Recruiter Lite is significantly cheaper than Recruiter Corporate, but crucially it doesn’t have the enterprise team management function. If you are interested in how either of the Recruiter packages stack up against Premium, my experience has been that LinkedIn will generally offer an unpublished, discounted trial package. These usually require a six month subscription but in addition to the licenses they also tend to include some company page growth / brand marketing.
LinkedIn will often throw in a Careers Page and some brand marketing in with a volume of Recruiter packages, or they can be purchased separately. These pages are marketed as employment branding, but it is important to consider that the page is only as good as your business’s marketing strategy and content.
Purchasing LinkedIn Recruiter ensures your business has all the LinkedIn tools available and with the annual cost being roughly equivalent to one placement, it isn’t that expensive. That said if the recruiters aren’t utilising the above mentioned functionality then purchasing a Business Plus license and then spending the difference on other tools or marketing would provide greater benefit.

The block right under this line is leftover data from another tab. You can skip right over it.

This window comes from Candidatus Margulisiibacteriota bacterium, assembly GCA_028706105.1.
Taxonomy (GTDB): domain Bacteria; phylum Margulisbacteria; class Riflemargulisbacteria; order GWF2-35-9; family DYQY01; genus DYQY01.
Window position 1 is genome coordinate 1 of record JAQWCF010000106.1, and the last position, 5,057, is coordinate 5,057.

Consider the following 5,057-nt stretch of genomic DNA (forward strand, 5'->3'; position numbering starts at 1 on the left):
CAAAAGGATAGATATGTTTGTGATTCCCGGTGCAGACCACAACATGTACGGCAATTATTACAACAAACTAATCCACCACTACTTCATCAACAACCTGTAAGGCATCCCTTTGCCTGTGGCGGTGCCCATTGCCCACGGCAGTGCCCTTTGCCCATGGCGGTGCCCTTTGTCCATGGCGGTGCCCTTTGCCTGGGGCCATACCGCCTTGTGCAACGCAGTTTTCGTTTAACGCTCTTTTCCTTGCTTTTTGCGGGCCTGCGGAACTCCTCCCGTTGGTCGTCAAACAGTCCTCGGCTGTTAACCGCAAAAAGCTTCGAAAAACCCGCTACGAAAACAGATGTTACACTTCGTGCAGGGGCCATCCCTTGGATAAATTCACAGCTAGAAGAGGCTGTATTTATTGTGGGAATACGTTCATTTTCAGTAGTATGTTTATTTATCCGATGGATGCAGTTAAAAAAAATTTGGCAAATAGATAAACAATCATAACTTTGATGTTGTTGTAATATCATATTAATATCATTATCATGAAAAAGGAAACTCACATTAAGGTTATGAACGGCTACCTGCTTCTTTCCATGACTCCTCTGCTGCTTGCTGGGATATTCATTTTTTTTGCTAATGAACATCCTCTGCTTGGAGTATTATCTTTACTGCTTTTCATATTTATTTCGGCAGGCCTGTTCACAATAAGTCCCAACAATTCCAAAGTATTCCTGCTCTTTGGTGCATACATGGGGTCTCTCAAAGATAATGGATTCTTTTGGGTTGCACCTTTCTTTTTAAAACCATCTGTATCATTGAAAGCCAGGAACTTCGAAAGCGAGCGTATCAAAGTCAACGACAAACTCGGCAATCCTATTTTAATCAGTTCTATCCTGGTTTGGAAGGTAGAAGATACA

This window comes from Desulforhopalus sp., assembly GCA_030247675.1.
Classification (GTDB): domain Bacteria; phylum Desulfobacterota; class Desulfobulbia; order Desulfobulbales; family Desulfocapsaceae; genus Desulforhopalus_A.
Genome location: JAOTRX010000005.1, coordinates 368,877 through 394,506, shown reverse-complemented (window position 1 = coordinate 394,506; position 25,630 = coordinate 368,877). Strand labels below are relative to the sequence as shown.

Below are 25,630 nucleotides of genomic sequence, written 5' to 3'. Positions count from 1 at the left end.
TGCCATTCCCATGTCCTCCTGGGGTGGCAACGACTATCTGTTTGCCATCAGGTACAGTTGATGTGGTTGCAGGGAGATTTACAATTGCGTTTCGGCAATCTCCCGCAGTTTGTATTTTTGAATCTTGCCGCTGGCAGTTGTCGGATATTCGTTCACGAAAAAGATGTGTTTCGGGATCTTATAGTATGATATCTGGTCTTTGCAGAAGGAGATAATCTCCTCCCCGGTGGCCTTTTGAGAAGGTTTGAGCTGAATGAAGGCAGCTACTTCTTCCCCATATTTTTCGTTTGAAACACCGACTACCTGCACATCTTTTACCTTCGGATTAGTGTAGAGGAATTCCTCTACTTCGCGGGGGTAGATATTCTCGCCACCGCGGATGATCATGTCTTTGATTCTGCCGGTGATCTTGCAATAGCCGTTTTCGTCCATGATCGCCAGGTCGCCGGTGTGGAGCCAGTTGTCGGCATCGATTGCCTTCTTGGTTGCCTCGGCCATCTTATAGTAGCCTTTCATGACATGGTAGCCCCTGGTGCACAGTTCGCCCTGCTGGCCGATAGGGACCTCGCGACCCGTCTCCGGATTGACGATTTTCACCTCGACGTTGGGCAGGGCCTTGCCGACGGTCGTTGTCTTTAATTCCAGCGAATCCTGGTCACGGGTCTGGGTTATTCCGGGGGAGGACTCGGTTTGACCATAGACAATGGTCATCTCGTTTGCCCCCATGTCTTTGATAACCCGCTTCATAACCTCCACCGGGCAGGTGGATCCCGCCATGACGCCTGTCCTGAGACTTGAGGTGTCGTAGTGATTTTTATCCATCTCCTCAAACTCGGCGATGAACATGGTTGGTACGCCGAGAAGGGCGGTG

Before any significant LinkedIn investment I recommend first ensuring your business has an excellent ATS / RCMS, this encourages recruiters to get the most out of existing recruitment tools. It will also keep intellectual property on a company owned system.
This article originally appeared on the Prominence Blog
Chris has worked in the recruitment industry for 8 years, where he has been fortunate enough to spend considerable time getting to know the inner workings of three different recruitment sectors construction, technology and energy.
Most recently whilst recruiting high end technical professionals for the oil and gas industry in Houston, Chris was exposed to one of the most challenging labour markets in the world. The sourcing solutions he learnt to apply were far ahead of those that he had been exposed to back home, so he decided to return to New Zealand and share these insights with the local recruitment marketplace.
Now at Prominence Chris focuses on working with both agencies and employers to up-skill recruiters on social recruiting and also to advise on social employment branding. Through Prominence Chris also volunteers at tertiary education facilities to provide real world advice to students and career counsellors on how best to utilise social media for job search purposes.
Chris can be found on Twitter @findsouth